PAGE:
What is the hardness level of BCWS’s water?
The hardness of the water is usually between 145 and 170 parts per million. This equals 8-10 grains per gallon.
What is the pH level of BCWS’s water?
The pH of our water usually ranges between 8.8 and 9.4.
If my water has an odor, what should I do?
Often odors that appear to be coming from running water are coming from the drain. If it seems that your water has a “sewer gas” odor, fill a glass with water and take it to another room. If the water has no odor in the other room, then the odor is probably coming from the drain. Cleaning the drain will usually correct the problem.
Chlorine odors occur when the residual chlorine disinfectant gases (ClO2) combine with gases given off by common household items. New carpets, paint, flowers, pine wreaths, upholstery, scented soaps and other household products produce gases called VOCs. When the chlorine gas and VOCs combine, you may get a smell that does not smell like either chlorine or the source of the VOC. Some of the most common descriptions of the odors are cat urine, fuel oil or chemicals.
To reduce these odors, try putting a fan in your window to air out your home to reduce the level of VOCs or use a carbon filter to reduce the level of ClO2.
If you are unable to determine the origin of the odor; please call our Customer Care Department at (513) 887-3066.
Why is my water sometimes rusty?
Rusty or yellow water comes from mineral deposits stirred up during hydrant flushing, fire-fighting, line breaks or maintenance. The local fire department lists scheduled hydrant flushing in the newspaper. Try not to use water during these times to avoid pulling deposits into your home's plumbing.
Rusty water will generally clear up within 2-3 hours after the line is repaired or hydrant closed. You will need to run your cold water for several minutes to flush the rusty water from the lines in your house. Try not to run the hot water because that can deposit rust in your hot water tank.
If your laundry gets stained by rusty water, keep it moist. Buy a rust remover and follow the directions on the package.
Why does my water look cloudy?
Cloudy or milky-looking water is usually caused by dissolved air bubbles in the water. Air bubbles are harmless and are caused by pressure changes, temperature changes, water that is too hot (above 140° F) and faucet aerators. To check for air bubbles, fill a glass container with water: if the cloudiness is caused by air bubbles, it will clear from the bottom of the container toward the top.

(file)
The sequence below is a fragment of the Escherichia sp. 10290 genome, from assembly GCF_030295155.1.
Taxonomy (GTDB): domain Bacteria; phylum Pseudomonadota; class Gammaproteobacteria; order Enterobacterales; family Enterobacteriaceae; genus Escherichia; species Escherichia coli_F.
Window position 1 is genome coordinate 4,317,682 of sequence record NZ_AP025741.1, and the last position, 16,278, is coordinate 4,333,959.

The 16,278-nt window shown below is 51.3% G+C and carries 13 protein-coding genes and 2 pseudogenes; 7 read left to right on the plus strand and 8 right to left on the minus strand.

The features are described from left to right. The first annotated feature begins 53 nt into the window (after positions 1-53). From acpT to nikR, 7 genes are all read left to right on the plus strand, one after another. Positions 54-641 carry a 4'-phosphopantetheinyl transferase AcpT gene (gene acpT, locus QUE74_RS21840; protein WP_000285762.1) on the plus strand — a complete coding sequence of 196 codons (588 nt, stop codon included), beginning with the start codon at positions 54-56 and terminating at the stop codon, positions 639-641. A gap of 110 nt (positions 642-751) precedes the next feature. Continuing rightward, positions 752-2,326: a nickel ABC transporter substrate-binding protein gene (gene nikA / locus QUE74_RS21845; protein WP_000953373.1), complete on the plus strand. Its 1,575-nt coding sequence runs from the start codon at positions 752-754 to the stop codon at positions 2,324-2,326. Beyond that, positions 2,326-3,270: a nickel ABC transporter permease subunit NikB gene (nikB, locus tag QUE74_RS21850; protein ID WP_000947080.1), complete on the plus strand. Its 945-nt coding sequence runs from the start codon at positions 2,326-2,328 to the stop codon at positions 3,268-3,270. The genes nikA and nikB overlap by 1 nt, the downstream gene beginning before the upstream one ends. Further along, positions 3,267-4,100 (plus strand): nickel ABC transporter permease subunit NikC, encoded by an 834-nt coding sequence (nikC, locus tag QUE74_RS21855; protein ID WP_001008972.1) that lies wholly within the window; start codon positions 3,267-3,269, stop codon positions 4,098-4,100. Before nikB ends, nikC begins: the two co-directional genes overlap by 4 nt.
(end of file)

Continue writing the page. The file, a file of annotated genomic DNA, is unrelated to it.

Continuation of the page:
Why are there particles floating in my water?
Black, brown or rusty particles can be caused by minerals breaking loose during hydrant flushing, line breaks or line maintenance. Flush your lines by running the cold water for several minutes. If the water does not clear, the particles could be coming from breakthroughs in your hot water heater or filter system. Call a licensed plumber to investigate the problem.
If white or tan particles are floating on the surface of the water, the problem may be coming from your hot water heater. The plastic dip tubes in water heaters often disintegrate with pieces going through the plumbing and being trapped in faucet aerators. Call a licensed plumber to investigate the problem.
Why is there a pink or black ring in my toilet?
Bacteria, fungus and mold spores normally found in the air can cause rings in your toilet bowl. Wet surfaces provide ideal conditions, and the organisms reproduce rapidly, growing together to form a ring. The color of the ring depends on the species of bacteria, mold or fungus.
You can easily remove the rings with a toilet bowl brush and household cleaners. Close the toilet lid to reduce the number of spores and reduce the light needed for growth.
What causes pinhole leaks?
Scientists have not yet discovered why pinhole leaks occur. National experts currently think that pitting in pipes can start from many factors, including:
- substandard pipe manufacturing
- improper installation
- improper electrical grounding
- excess plumbing flux
For more information, click here
Where can I find more information about drinking water?
EPA publications contain more information about drinking water and your health